Texas Franchise Tax Victory for Offshore Rig Repair Company

In Gulf Copper & Manufacturing Corp. v. Hegar, a Texas district court awarded full relief to Gulf Copper, upholding its position on both the Revenue Exclusion for Real Property Subcontractors and Cost of Goods Sold Deduction. The court rejected the Comptroller’s arguments that a fee-sharing contract was required in order to exclude revenues paid to subcontractors and that Gulf Copper’s activities were too far removed from real property activities. The court also allowed the full Cost of Goods Sold deduction claimed by Gulf Copper, which included costs incurred to remove defective portions of customers’ offshore oil rigs and to install the new components.


Gulf Copper is primarily engaged in the business of repair and upgrade of offshore drilling rigs. For example, Gulf Copper’s customers bring damaged rigs to one of Gulf Copper’s facilities located along the Texas coast. Gulf Copper moves the rigs onto its dry dock facilities and makes note of the damaged, corroded portions. Gulf Copper then manufactures replacement steel components. It then cuts out the defective portions of the rigs, and welds on the newly-manufactured components.

Gulf Copper performs this work using both employees and subcontractors. During 2008, Gulf Copper paid its subcontractors $79 million for their services and incurred an additional almost $70 million in employee labor, materials, supplies, and other costs associated with its operations.

Texas Franchise Tax

The Texas franchise tax is imposed on a business’s gross profits (or margin). Margin, under Gulf Copper’s circumstances, mean its federal income tax revenues less its revenue exclusions and its costs of goods sold.

Revenue Exclusion for Real Property Activities

Texas law allows taxpayers to exclude (remove) from revenue amounts paid to subcontractors in connection with real property activities. The provision reads, in relevant part:

(g) A taxable entity shall exclude from its total revenue . . . only the following flow-through funds that are mandated by contract or subcontract to be distributed to other entities: . . .

(3) subcontracting payments made under a contract or subcontract entered into by the taxable entity to provide services, labor, or materials in connection with the actual or proposed design, construction, remodeling, remediation, or repair of improvements on real property or the location of the boundaries of real property.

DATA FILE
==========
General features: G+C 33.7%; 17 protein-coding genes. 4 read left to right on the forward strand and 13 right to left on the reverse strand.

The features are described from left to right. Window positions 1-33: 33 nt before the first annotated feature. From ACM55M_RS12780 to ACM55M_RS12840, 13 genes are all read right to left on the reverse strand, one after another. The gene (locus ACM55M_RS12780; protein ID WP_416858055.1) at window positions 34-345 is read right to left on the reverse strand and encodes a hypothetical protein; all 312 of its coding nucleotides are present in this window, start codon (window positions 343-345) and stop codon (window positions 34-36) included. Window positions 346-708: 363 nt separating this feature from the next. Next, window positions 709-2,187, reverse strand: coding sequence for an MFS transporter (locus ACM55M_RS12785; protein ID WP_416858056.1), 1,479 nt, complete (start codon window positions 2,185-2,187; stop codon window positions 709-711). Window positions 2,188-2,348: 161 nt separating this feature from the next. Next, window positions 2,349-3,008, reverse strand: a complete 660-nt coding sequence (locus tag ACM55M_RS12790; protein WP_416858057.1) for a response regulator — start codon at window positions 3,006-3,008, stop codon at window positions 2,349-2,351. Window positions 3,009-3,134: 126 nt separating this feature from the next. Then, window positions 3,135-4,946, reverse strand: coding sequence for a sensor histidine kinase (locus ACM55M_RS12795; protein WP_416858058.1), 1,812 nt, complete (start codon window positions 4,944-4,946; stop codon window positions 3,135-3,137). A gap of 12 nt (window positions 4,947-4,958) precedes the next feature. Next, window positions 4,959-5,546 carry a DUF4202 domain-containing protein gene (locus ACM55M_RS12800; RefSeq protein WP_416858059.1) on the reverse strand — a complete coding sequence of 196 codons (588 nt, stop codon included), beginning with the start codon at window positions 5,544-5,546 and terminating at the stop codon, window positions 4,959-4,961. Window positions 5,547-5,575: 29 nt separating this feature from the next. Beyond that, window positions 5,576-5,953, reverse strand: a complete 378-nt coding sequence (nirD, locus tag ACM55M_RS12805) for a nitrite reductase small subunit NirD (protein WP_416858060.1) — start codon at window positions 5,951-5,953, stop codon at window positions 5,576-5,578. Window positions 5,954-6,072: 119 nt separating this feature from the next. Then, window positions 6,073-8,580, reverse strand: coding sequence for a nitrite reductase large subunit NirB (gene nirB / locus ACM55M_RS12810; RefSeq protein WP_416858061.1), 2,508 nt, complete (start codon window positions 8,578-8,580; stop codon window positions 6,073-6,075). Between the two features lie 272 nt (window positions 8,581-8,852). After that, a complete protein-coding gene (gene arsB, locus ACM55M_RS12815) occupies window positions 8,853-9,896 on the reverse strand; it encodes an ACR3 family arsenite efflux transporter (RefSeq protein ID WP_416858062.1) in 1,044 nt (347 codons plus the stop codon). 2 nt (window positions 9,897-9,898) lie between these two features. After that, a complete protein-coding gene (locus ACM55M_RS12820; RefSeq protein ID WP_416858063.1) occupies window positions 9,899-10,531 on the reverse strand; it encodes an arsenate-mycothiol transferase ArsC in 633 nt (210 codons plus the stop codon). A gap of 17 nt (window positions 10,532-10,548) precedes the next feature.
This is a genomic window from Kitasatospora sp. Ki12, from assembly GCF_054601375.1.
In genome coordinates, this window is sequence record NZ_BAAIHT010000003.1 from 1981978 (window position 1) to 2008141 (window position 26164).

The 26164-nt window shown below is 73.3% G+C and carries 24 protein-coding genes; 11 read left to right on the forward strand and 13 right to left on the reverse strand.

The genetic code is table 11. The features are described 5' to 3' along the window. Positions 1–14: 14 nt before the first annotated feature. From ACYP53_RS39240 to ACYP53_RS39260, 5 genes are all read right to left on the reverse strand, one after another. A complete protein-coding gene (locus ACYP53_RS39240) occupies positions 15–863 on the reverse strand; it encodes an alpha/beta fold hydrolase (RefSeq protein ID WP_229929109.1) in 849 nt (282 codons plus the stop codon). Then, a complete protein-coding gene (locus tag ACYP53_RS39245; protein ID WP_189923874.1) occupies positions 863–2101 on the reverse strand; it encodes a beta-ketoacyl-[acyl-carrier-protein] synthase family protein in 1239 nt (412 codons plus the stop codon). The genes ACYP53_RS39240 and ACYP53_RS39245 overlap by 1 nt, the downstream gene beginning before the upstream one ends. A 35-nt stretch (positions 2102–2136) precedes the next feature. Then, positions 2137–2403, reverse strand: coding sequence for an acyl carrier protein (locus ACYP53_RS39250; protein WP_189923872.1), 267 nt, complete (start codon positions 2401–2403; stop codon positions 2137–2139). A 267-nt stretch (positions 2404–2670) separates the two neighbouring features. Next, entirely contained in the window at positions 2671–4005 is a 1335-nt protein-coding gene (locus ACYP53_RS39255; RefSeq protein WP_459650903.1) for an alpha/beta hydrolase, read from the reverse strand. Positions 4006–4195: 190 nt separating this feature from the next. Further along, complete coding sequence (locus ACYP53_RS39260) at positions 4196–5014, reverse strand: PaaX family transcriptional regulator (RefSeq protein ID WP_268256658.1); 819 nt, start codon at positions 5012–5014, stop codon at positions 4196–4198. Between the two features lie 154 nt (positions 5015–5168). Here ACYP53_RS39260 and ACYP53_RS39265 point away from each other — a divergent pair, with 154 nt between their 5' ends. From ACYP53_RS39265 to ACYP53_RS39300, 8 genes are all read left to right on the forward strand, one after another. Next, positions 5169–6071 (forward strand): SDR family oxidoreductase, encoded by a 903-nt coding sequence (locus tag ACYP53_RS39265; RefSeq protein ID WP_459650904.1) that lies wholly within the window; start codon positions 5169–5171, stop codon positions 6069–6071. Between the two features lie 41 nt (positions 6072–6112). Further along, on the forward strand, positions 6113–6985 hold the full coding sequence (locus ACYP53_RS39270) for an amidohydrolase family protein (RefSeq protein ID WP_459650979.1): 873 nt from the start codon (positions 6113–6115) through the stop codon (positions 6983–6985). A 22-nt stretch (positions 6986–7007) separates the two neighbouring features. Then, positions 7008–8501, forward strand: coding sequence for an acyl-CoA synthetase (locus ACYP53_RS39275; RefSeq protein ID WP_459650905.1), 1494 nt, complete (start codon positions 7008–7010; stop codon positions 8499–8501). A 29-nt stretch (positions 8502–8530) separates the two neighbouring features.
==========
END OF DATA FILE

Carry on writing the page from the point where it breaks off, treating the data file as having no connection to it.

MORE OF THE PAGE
Under this provision, Gulf Copper reduced its revenue by $79 million. The Texas Comptroller denied the exclusion alleging that only percentage-based fee sharing contracts qualify for this exclusion. The Texas Comptroller also argued that rig repair work wasn’t sufficiently connected to a real estate activity to qualify.

Gulf Copper alleged that, under Titan Transportation L.P. v. Combs, 433 S.W.3d 625 (Tex. App.-Austin, Mar. 14 2014, pet. denied), no particular form of contract was required. Gulf Copper also presented evidence to establish that the rigs, once repaired, would be used to drill oil wells and that the drilling of oil wells constituted qualifying real property activities under Texas law. This enabled the court to find in favor of Gulf Copper on the revenue exclusion.

Cost of Goods Sold Deduction

Gulf Copper also alleged that it was entitled to include its $70 million of internal costs in its cost of goods sold deduction. These costs consisted of employee labor, rent, welding equipment, and other costs associated with manufacturing and installing the replacement components on its customers’ rigs. The Texas Comptroller disagreed, arguing that Gulf Copper could only include the costs incurred in manufacturing the replacement components and not the costs incurred to remove defective portions and to install the new ones. The Texas Comptroller contended that the costs associated with removing defective rig components and installing the new ones were costs incurred for services, not for the production of goods.

Gulf Copper argued that the clear language of the statute allowed it to deduct the entire $70 million of its costs. Gulf Copper presented the court with a statutory analysis inapposite of the position advanced by the Texas Comptroller. The court allowed Gulf Copper’s full cost of goods sold deduction.

Present Status

Pursuant to the Texas Comptroller’s request, the court has entered findings of fact and conclusions of law. Such a request signals the Comptroller’s intent to appeal.

For more information, contact or Jimmy Martens or Danielle Ahlrich with Martens, Todd, Leonard, Taylor & Ahlrich, the law firm that tried both Gulf Copper and Titan Transportation.